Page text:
On to chapters three and four this week. We’ll meet Jo-Jo/Joe now that should be interesting! The previous instalment can be read here.
My own copy of the book is a 1955 8th impression and the modern copy I’m comparing it to is a Macmillan one from 2001 (on loan from Stef).
CHAPTER THREE: TWO LETTERS AND A PLAN
In her letter to Philip, Dinah mentions that Jo-Jo is even more stupid than before. This is changed to more strange. Why he can’t be stupid I don’t know.
Jo-Jo is also described as a half-mad servant, which becomes a strange handyman.
CHAPTER FOUR: CRAGGY TOPS
Our first sight of Jo-Jo, finally! In the original this happened when Jack and Lucy-Ann saw a coloured man coming towards them. His skin was black, his teeth were very white, and he rolled his eyes in a peculiar way. In the modern edition he has instead become a strange man, his skin is lined, and his eyes darted from side to side as he looked at them.
Now, we knew Jo-Jo had become a white man, and so obviously they have had to come up with something else to say about his looks. I think it will be interesting to see if I end up with a strong impression of how he looks as a white man as the book goes on.
All references to his colour so far have been cut. His black nose becomes just a nose, and the black fellow is now simply the man. I’m not sure if I will count every time black is removed from the text. Probably not unless the text is altered in some other way – such as fellow becoming man – but I may mention each removal as I’m interested in seeing just how many times Blyton did refer to his colour. Even huge Blyton fans have questioned her frequent use of black to describe Jo-Jo.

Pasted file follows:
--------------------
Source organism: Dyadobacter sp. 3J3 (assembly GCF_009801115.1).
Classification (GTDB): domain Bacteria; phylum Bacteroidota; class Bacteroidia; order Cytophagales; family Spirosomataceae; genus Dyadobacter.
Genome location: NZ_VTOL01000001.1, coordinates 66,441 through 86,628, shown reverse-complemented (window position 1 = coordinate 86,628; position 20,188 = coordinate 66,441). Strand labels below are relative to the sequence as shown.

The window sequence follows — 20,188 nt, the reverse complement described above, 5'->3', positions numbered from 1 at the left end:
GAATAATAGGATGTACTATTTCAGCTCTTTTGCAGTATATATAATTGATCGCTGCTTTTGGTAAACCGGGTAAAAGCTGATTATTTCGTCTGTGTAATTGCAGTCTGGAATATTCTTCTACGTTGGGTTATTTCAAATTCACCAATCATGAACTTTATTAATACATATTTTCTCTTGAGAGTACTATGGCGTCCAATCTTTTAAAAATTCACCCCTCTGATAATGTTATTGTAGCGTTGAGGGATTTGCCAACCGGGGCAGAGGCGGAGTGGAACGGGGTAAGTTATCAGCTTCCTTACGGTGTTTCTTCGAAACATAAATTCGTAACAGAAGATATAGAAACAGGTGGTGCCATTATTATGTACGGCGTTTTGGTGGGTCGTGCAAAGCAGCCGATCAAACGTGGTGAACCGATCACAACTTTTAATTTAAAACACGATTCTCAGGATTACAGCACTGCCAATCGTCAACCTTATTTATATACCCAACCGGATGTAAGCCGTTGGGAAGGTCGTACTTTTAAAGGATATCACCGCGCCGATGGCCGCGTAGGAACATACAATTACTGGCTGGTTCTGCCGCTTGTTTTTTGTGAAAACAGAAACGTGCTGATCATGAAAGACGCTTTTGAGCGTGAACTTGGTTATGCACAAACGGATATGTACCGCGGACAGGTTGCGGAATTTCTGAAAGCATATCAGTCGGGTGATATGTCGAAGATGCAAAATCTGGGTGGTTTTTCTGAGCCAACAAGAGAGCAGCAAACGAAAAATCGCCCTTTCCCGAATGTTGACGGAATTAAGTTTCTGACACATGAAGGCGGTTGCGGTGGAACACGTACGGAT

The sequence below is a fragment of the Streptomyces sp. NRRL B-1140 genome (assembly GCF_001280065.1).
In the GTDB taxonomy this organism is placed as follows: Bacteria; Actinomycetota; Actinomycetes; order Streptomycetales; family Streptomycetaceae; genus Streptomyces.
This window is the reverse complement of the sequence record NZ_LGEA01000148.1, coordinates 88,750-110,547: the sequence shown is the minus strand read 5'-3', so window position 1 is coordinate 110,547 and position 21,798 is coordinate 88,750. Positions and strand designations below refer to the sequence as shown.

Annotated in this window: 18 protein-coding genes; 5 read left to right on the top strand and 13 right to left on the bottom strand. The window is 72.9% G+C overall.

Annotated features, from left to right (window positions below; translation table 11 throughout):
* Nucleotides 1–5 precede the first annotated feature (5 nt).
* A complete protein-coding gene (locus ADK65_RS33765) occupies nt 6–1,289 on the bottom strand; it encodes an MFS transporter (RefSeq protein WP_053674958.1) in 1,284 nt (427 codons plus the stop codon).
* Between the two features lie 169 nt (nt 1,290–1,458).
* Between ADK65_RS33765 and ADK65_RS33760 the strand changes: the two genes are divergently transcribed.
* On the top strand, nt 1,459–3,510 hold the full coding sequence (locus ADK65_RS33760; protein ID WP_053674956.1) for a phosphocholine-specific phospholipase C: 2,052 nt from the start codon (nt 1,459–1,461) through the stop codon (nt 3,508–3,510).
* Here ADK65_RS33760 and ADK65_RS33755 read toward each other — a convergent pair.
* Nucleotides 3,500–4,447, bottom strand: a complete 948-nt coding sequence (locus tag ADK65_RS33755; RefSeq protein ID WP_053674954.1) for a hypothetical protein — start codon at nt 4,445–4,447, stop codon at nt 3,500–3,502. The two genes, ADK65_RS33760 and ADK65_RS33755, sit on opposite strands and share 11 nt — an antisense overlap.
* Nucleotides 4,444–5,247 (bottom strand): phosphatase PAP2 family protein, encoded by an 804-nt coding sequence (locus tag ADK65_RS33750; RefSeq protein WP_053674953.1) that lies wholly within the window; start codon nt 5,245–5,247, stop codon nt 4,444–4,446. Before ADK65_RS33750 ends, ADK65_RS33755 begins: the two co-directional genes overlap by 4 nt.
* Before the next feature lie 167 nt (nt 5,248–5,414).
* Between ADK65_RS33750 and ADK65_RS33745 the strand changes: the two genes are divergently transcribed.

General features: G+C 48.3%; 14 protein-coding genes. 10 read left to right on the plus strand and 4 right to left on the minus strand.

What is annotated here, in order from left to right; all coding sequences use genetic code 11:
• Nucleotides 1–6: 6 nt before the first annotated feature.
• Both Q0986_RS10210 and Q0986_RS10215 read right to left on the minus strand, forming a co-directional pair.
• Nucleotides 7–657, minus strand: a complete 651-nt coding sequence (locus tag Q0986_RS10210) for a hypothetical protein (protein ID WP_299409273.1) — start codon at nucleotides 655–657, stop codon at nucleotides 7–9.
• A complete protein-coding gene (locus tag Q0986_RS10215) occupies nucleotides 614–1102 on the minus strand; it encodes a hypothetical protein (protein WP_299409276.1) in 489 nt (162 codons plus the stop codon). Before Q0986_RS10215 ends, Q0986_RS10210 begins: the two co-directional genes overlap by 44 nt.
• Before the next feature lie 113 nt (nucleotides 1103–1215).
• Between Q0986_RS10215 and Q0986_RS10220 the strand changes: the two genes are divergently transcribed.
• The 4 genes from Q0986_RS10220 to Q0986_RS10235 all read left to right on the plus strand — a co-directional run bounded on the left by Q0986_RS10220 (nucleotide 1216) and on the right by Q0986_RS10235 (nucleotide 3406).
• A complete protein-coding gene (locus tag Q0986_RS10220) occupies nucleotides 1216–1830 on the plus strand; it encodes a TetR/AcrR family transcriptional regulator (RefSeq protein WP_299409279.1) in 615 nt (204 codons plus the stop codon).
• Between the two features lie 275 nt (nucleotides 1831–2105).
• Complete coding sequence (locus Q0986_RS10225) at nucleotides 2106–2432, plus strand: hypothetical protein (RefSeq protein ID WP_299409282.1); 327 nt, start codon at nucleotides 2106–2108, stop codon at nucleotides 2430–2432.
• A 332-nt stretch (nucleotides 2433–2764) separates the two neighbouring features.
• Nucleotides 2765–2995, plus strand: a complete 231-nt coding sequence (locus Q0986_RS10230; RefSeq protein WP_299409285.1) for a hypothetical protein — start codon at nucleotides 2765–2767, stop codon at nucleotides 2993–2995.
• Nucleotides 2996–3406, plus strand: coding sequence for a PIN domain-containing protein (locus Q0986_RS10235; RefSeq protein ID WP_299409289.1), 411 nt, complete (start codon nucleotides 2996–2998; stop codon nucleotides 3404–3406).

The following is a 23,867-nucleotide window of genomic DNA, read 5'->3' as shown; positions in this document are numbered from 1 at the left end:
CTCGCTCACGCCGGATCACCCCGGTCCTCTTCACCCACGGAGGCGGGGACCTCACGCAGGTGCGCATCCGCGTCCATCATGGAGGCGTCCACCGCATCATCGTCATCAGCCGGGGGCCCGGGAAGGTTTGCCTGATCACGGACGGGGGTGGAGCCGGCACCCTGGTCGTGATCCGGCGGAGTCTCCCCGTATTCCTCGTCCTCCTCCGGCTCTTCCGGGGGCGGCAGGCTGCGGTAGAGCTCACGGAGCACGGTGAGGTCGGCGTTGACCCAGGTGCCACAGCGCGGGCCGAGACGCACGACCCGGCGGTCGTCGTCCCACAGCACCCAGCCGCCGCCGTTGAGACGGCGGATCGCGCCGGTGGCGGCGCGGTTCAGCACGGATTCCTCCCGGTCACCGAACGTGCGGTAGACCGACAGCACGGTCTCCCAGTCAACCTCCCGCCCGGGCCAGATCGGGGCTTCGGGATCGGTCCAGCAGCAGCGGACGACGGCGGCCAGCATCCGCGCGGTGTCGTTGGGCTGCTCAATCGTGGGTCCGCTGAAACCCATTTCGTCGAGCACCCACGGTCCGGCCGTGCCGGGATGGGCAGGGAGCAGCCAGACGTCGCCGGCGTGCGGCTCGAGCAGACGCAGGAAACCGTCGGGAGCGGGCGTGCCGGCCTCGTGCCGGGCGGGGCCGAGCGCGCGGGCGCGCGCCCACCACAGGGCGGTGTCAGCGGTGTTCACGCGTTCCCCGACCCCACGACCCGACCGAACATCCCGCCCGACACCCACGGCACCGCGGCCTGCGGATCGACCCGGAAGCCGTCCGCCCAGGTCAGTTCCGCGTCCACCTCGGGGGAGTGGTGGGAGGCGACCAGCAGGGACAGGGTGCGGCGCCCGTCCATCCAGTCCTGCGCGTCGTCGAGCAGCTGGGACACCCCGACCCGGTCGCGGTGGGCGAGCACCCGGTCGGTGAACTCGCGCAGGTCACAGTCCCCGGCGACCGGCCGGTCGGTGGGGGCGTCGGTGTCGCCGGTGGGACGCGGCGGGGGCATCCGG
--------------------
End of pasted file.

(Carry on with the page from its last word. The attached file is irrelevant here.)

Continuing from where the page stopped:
Philip’s way of speaking to Jo-Jo changes between editions. (I’m going to call him Jo-Jo despite the fact it takes longer to type than Joe as that is his name.) In the original text he says Jo-Jo, put that trunk in the car too. It’s a clear order, fitting with Jo-Jo’s status as a servant (though knowing his temperament I’m not sure I would be brave enough to boss him about). Philip now says Joe, that trunk should go in the car too. It’s no longer an order but a request. I’m glad they didn’t take it any further though. I don’t particularly think it was a necessary change but at least they didn’t make Philip say please.
There are also a few other small changes in this chapter. Philip originally says of the many ruins along the coast; They were burnt in the battles I told you about. This, for some reason, becomes the battle. Earlier in the book when telling Jack and Lucy-Ann about Uncle Jocelyn he mentions battles, plural, having taken place along the cliffs around Craggy-Tops.
When Aunt Polly is talking about the sleeping arrangements she originally says that the girl can sleep tonight with Dinah. This gets changed to sleep with Dinah. While the first arrangement of words might be a little odd it’s clear what she means. Jack and Lucy-Ann are only to be allowed to stay one night so Lucy-Ann can spend one night in Dinah’s bed.
And finally, queer is removed and becomes strange, leading me to a small rant. The line was Jack gazed at the strange house. It was a queer place. Changing queer to strange then makes it Jack gazed at the strange house. It was a strange place. Now Blyton gets criticized for her over-use of the same words and lacking variety, yet this modern book has made several word substitutions and added the word strange five times in four chapters, in addition to the several times Blyton has used it herself. That’s hardly encouraging a wide vocabulary in children, now is it?
I’m counting that as ten changes this time. I haven’t counted Jo-Jo to Joe or the removal of queer, but I have counted the removal of black as it’s the first instance. That makes it sixteen altogether so far.
I do wish the modern edition was illustrated (even if they were awful) as I would have liked to have seen a picture of a white Joe. That leads me to an interesting question about the use of Tresilian’s illustrations in the modern editions. I know that unlike other series, the Adventure Series hasn’t had many illustrators and that the Tresilian ones have been reused quite often, but if they show a black Jo-Jo those ones must be cut?